I tend to not believe things either way and like to be more precise. I recently wanted to try multivitamins for various reasons such as lockdown limiting my dietary options slightly.
I generally don't believe most of this nonsense with people trying to shove things down people's throats like fruits and vegetables. I'm fairly into evolution and aware of things like we evolved with a semi-chaotic diet.
To a certain degree with health and diet it's more a thing of you don't have to make a huge effort to have a reasonable diet. Instead you just don't mess it up eating a tub of ice cream a day, etc. Though modern society makes stuff like that surprisingly easy to do.
When I search for do multivitamins really work I expect an intelligent response but instead I quickly see loads of responses saying no they won't make you immortal or effect what you die of. Nothing will stop people eventually dying, it's a study largely doomed to fail. It's not entirely useless but it appears to be a primary focus that's not very helpful.
As I see it the primary purpose of making sure you have no deficiency is your life leading up to that point. To be able to stay as healthy and active as possible. It's about your day to day life experience with health. They can of course backfire.
The common approach is to take multivitamins daily. You use a shotgun approach to make sure there's no deficiency. Though this is actually difficult to do in combination with a diet. What deficiencies might you really have? You might cause damage making your metabolism too fast or making vitamins too highly bioavailable preventing your body from exercising to regulate, store and extract nutrients. You might weaken yourself.
That can be hard to test for. Many people will do it as a preventative. That is, blindly. In my view once a week might be a better approach than daily on top of a normal diet as deficiencies are likely to be small and this also prevents some of the above problems.
The thing is in my book it may sometimes be better to let deficiencies happen. This is a necessary technique in engineering to reveal faults then perfectly address for them knowing what you're dealing with first.
If you have some real health problem that might be vitamin deficiency that's really palpable then you can take a multivitamin and see if it makes it better. Most people don't have access to full medical screening especially regularly. Particularly in countries like mine where we don't have private healthcare.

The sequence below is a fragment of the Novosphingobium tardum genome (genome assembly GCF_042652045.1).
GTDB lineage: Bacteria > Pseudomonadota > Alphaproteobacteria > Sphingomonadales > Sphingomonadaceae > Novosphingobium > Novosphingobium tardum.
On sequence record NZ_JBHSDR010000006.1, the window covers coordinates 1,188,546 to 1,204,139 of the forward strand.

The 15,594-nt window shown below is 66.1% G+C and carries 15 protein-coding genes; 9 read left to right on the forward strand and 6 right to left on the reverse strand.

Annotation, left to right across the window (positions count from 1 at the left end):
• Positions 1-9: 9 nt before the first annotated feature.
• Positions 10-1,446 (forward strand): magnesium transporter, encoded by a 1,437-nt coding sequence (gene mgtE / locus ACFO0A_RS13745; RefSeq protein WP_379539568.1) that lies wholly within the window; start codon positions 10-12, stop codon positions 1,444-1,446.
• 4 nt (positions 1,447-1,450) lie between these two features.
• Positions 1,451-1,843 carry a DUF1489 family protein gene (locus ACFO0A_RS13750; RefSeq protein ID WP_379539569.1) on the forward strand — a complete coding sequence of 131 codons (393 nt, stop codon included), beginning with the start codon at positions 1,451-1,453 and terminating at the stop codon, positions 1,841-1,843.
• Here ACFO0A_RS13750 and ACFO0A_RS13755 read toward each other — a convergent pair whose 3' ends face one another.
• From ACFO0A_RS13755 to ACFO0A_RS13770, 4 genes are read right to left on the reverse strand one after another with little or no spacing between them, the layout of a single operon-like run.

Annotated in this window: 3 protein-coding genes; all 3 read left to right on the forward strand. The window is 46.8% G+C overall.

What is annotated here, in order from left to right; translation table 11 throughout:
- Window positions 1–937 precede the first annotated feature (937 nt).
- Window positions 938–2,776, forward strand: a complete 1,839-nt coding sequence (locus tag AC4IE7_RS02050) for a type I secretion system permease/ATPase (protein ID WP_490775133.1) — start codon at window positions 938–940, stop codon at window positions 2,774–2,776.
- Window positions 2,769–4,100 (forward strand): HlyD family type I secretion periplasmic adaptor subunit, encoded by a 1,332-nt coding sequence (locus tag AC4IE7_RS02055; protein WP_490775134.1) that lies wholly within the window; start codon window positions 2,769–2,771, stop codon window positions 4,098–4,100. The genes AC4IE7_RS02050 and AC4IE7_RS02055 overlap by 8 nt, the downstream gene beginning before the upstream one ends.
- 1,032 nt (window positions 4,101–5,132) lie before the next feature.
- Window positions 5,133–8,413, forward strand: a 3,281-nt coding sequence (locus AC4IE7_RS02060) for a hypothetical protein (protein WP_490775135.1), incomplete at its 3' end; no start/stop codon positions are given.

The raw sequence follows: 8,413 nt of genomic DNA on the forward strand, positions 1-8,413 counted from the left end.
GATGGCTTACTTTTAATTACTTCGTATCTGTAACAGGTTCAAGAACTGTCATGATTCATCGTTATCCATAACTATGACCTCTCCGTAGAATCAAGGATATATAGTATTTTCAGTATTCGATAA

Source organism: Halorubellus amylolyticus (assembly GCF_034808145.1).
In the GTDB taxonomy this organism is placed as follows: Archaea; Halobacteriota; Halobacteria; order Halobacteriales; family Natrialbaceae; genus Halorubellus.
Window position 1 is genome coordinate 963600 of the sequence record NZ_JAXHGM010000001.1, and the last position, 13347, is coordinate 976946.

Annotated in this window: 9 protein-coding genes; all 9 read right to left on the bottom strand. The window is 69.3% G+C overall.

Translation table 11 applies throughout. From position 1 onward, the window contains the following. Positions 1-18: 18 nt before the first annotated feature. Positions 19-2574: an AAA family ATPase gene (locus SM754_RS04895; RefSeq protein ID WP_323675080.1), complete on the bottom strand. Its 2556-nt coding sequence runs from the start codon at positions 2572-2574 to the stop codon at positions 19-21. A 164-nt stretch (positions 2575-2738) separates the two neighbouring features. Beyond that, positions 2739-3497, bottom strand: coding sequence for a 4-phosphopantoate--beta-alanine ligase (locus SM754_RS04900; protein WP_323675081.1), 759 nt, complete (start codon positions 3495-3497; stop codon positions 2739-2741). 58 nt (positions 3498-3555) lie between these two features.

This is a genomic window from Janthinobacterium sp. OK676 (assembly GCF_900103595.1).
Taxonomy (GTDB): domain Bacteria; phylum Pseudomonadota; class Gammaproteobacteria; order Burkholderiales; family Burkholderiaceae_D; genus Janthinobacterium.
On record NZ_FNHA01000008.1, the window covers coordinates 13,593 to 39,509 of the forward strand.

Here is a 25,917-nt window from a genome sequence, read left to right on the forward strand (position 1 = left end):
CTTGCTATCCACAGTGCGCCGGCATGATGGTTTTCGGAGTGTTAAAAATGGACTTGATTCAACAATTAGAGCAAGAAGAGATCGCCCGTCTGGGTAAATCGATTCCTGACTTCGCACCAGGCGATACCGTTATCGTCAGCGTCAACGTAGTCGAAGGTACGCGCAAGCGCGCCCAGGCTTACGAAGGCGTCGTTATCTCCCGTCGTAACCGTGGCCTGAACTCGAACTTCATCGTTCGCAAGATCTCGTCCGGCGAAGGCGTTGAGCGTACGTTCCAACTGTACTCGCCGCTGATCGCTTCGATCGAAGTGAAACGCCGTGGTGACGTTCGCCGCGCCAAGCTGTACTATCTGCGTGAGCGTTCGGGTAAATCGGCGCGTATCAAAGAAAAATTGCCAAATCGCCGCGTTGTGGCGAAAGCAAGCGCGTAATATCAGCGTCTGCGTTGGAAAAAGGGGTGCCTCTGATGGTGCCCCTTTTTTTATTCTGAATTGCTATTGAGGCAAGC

The body is also highly variable and sometimes the only way to know there's a deficiency is to have symptoms and then take the medicine, see if it clears up and hope it's no coincidence or deficiency. This is how in my country they test for infection. They give you anti-biotics and see if the symptoms go away.
You can often make an educated guess based on symptoms as well as having some idea of what's in what your eating or other lifestyle attributes.
The problem is with this approach alone is that what is the deficiency and what is the extent of deficiency? There's no perfect approach but I propose a product for Alex Jones. If no one has thought of it before and it's an original idea I give him the rights to patent it and if it makes tremendous profit he has to buy me a small mansion.
Mucking around aside I would not be surprised if this doesn't exist already. What's it called? Example of the product:
You have a packet of multivitamins. The top row, R0 contains normal multivitamins with everything in. They're all the same forming a single column. You take one of these, if it has a decisive effect then you know it probably works. You wait until the symptoms kick in again.
Now you go to the next row. R1. This one is split into two with two columns, C0 and C1. These are created by shuffling the ingredients of R0 & C0 then the top half goes into R1 & C0 with the second half going into R0 & C1.
If C0 works then you move down to the next row. Otherwise the next column and try C1. You can use this to work out what your deficiencies are. You could combine it with an app (either paper based or phone based) for people who find that too complicated.
It's like this, you have these vitamins and minerals [a, b, c, d, e, f, g, h] then this tree of pills:
- R0... [C0] = [a, b, c, d, e, f, g, h]
- R1... [C0, C1] = [[a, b, c, d], [e, f, g, h]]
- R2... [C0, C1, C3, C3] = [[a, b], [c, d], [e, f], [g, h]]
- R3... [C0, C1, C2, C3, C4, C5, C6, C7] = [[a], [b], [c], [d], [e], [f], [g], [h]]
This isn't perfect because deficiency can vary (combinations can also sometimes not play out how you might think) and it can take time but I think it's a cool idea. It has lots of complexities like double deficiencies though. Sometimes items might be co-dependent.
This example isn't great because it's a small set. It can be optimised with heuristics. Generally because vitamin supplements are between a dozen to three dozen it's tricky for an optimised algorithm to always necessarily make a big difference.
I don't think you can necessarily roll this out and get optimal results immediately but I think once you start playing with it and getting data back you can end up with an optimal strategy for those who really have no other way than to just try stuff to see what works.